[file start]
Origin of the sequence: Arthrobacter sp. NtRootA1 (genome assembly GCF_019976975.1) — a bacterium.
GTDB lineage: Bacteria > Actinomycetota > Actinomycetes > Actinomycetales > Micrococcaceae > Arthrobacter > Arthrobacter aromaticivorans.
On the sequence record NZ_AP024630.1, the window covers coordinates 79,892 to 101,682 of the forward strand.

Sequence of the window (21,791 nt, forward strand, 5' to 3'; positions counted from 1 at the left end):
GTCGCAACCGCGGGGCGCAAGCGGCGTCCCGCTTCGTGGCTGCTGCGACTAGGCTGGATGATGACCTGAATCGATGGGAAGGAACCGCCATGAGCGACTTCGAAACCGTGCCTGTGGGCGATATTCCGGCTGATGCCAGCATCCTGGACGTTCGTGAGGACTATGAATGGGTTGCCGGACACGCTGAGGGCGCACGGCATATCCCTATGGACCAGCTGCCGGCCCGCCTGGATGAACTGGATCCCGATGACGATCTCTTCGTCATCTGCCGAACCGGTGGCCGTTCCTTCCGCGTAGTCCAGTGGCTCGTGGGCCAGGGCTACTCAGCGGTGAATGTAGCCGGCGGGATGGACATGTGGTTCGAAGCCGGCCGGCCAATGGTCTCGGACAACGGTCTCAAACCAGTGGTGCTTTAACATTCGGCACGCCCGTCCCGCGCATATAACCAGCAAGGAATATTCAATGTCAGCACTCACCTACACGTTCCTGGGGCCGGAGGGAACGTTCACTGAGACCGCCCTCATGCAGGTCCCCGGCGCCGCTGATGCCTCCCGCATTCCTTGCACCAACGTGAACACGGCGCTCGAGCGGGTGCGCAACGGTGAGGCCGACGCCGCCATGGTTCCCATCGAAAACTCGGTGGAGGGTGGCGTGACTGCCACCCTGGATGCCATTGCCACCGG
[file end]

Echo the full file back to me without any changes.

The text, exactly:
Origin of the sequence: Arthrobacter sp. NtRootA1 (genome assembly GCF_019976975.1) — a bacterium.
GTDB lineage: Bacteria > Actinomycetota > Actinomycetes > Actinomycetales > Micrococcaceae > Arthrobacter > Arthrobacter aromaticivorans.
On the sequence record NZ_AP024630.1, the window covers coordinates 79,892 to 101,682 of the forward strand.

Sequence of the window (21,791 nt, forward strand, 5' to 3'; positions counted from 1 at the left end):
GTCGCAACCGCGGGGCGCAAGCGGCGTCCCGCTTCGTGGCTGCTGCGACTAGGCTGGATGATGACCTGAATCGATGGGAAGGAACCGCCATGAGCGACTTCGAAACCGTGCCTGTGGGCGATATTCCGGCTGATGCCAGCATCCTGGACGTTCGTGAGGACTATGAATGGGTTGCCGGACACGCTGAGGGCGCACGGCATATCCCTATGGACCAGCTGCCGGCCCGCCTGGATGAACTGGATCCCGATGACGATCTCTTCGTCATCTGCCGAACCGGTGGCCGTTCCTTCCGCGTAGTCCAGTGGCTCGTGGGCCAGGGCTACTCAGCGGTGAATGTAGCCGGCGGGATGGACATGTGGTTCGAAGCCGGCCGGCCAATGGTCTCGGACAACGGTCTCAAACCAGTGGTGCTTTAACATTCGGCACGCCCGTCCCGCGCATATAACCAGCAAGGAATATTCAATGTCAGCACTCACCTACACGTTCCTGGGGCCGGAGGGAACGTTCACTGAGACCGCCCTCATGCAGGTCCCCGGCGCCGCTGATGCCTCCCGCATTCCTTGCACCAACGTGAACACGGCGCTCGAGCGGGTGCGCAACGGTGAGGCCGACGCCGCCATGGTTCCCATCGAAAACTCGGTGGAGGGTGGCGTGACTGCCACCCTGGATGCCATTGCCACCGG